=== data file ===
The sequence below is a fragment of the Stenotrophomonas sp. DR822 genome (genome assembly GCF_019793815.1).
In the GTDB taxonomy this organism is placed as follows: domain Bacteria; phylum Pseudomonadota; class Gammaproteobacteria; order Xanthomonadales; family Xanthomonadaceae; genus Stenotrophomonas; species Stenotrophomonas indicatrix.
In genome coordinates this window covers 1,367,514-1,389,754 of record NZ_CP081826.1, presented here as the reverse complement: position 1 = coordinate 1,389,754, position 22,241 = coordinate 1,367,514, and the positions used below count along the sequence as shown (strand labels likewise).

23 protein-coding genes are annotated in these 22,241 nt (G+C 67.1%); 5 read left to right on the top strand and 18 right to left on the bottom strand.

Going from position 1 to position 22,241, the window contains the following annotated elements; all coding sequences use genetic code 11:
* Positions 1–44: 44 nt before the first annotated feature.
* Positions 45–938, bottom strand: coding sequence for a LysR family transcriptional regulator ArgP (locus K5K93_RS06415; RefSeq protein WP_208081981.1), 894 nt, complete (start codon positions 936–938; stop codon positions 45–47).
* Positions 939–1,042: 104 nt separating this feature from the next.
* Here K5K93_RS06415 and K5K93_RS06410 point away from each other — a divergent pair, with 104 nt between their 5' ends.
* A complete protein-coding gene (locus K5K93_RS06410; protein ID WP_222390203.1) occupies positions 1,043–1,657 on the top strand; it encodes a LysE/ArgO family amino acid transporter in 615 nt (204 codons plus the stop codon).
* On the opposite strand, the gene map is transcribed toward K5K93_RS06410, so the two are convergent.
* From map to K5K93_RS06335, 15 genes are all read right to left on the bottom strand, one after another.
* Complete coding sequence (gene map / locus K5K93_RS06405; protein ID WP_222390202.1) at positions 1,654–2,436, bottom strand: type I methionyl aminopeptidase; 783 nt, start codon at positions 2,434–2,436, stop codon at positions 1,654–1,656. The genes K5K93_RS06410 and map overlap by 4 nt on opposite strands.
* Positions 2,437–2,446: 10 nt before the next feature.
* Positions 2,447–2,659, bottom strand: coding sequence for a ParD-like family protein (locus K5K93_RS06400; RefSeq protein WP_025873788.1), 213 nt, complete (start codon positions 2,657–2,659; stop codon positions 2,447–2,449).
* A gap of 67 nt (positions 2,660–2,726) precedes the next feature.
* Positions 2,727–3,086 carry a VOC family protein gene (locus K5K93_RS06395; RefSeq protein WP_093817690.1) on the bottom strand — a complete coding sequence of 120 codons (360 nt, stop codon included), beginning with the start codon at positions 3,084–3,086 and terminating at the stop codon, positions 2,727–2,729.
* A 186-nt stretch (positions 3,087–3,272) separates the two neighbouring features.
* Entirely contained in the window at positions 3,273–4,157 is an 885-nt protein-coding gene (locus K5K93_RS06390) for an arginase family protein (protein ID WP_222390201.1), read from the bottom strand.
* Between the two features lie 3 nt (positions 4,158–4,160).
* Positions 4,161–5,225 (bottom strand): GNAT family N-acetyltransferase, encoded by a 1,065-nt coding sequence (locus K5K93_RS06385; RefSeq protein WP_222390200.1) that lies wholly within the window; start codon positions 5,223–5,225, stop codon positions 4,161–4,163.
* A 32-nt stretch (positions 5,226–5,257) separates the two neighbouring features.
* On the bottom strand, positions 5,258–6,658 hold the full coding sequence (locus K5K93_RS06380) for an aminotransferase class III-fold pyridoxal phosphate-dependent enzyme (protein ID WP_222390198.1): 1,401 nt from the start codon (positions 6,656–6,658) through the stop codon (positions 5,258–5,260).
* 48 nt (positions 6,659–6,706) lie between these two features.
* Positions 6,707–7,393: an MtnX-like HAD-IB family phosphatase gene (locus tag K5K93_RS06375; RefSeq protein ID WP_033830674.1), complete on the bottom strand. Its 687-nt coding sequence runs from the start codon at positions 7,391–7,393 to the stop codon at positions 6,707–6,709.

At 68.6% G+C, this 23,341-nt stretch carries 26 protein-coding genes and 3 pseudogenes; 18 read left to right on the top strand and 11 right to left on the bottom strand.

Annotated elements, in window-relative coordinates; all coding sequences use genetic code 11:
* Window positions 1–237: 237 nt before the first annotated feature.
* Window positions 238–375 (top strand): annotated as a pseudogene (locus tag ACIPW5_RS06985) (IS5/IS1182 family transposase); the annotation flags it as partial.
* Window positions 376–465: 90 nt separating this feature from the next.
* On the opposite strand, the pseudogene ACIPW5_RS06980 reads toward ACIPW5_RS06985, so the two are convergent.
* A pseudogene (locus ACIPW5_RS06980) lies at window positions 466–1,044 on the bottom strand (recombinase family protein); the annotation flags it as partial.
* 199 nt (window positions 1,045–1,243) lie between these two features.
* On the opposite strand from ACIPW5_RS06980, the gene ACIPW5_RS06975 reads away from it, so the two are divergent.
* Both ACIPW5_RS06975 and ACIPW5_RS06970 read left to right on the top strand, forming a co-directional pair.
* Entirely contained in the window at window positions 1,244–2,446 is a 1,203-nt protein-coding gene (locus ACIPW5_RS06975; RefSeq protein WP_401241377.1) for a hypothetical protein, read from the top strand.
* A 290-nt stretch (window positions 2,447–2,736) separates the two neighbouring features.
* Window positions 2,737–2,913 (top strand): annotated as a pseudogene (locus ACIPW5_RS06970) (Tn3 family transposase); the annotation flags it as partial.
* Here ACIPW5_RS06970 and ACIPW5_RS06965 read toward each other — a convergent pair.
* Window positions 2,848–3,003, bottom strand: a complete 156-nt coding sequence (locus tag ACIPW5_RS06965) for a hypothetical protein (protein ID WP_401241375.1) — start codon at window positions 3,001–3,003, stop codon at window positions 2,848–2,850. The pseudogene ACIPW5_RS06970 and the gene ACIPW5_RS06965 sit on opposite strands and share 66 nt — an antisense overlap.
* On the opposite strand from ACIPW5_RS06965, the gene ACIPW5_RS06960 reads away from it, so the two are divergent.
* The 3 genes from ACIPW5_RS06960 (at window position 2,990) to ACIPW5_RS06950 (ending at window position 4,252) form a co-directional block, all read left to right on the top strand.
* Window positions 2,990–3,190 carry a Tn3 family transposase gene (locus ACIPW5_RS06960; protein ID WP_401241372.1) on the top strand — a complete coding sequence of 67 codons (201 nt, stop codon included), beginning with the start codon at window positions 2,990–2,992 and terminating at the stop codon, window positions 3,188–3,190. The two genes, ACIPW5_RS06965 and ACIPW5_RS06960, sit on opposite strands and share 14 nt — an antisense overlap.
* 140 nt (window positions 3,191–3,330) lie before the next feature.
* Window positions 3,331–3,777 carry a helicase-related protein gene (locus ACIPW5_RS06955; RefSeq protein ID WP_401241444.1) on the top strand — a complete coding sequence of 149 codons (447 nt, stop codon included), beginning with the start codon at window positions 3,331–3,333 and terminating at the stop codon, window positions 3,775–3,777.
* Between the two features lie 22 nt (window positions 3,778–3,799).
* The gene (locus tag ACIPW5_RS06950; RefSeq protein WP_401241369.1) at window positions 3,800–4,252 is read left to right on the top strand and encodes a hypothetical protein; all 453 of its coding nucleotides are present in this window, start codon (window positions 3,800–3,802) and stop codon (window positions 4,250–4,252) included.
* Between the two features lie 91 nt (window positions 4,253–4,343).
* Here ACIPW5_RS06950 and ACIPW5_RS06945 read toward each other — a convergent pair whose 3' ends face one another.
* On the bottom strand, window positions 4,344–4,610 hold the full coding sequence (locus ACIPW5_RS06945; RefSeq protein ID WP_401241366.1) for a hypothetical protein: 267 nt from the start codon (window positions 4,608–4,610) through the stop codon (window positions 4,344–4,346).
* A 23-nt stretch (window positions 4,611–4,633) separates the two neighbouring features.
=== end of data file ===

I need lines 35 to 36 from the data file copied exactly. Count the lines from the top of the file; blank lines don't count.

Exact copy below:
* Both ACIPW5_RS06975 and ACIPW5_RS06970 read left to right on the top strand, forming a co-directional pair.
* Entirely contained in the window at window positions 1,244–2,446 is a 1,203-nt protein-coding gene (locus ACIPW5_RS06975; RefSeq protein WP_401241377.1) for a hypothetical protein, read from the top strand.